Although all the teaching posters were covered, I decided these were completely appropriate.

 

Chicken pox? Chicken pox!

1 May

A colleague’s diagnosis of shingles (or chicken pox or maybe hand-foot-and-mouth disease – the doctors still aren’t sure) got several of us reminiscing about our childhood bouts.

I have a few distinct memories. I remember soaking in a tub of epsom salts and giggling with my twin sister as our mom covered us in pink polka dots of Calamine lotion. I still love the smell of Calamine lotion! But my most vivid memory is set in my bedroom.

My mom was a great bed-maker. We loved asking her to tuck us in at night, which meant pulling the sheets super tight and tucking them in. We’d squeal “tighter” and make her adjust our sheets until we felt sufficiently snug. Our old school flannel sheets with pink stripes were a comfort long into my teenage years, but chicken pox struck me and my sister around age five or six.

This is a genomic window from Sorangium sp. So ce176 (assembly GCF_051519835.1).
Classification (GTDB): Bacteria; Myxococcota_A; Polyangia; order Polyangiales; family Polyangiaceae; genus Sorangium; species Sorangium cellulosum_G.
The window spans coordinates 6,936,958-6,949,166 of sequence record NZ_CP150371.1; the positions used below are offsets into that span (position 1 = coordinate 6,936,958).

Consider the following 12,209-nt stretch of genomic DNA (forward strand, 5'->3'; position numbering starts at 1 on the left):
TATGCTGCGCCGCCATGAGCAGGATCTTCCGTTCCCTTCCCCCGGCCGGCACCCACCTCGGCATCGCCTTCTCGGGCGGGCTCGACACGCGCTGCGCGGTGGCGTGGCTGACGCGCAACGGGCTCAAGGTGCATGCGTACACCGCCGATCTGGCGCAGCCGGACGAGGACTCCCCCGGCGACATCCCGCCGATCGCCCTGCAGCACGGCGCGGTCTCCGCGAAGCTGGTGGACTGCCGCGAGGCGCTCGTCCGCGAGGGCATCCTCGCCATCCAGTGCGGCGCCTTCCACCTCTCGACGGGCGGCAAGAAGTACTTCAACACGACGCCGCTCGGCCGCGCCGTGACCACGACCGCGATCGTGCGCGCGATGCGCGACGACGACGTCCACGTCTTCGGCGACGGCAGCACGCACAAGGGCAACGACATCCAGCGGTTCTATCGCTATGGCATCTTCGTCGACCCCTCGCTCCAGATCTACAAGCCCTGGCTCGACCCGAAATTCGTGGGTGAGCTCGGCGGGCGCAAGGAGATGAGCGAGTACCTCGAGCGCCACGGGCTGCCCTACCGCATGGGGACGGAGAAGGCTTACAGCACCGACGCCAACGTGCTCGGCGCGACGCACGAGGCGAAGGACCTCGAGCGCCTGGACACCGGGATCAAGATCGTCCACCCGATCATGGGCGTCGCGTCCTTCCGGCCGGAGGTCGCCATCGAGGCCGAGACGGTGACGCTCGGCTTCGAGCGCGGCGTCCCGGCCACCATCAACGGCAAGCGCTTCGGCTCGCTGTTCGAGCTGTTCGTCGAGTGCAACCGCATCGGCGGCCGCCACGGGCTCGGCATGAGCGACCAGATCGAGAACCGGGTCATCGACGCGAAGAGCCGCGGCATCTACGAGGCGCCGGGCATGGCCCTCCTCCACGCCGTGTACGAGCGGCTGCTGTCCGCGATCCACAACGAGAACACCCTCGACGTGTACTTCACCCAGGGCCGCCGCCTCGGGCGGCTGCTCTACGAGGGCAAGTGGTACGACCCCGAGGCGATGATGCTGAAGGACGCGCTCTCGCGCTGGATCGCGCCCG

I remember being in bed during the day in my bed while my sister was in her own bed. I recall the room was dark when Mom came in carrying a tray with two bowls of strawberries. My sister and I were alert and excited. We were never  allowed to eat in our rooms, let alone in bed.

As she delivered a bowl to each of us, she said, “Whatever you do, don’t slop!” Mom was strict and I knew she meant it. She left and I did my best, but, you guessed it: I slopped.  Although I was trying my hardest, a slice of berry fell from my spoon and onto my flannel sheet, leaving a red spot I couldn’t hide from my mom.

I suspect I didn’t enjoy the rest of the berries, but I don’t really remember. I do remember worrying what would happen when Mom returned. I expected the worst.

But the worst never came.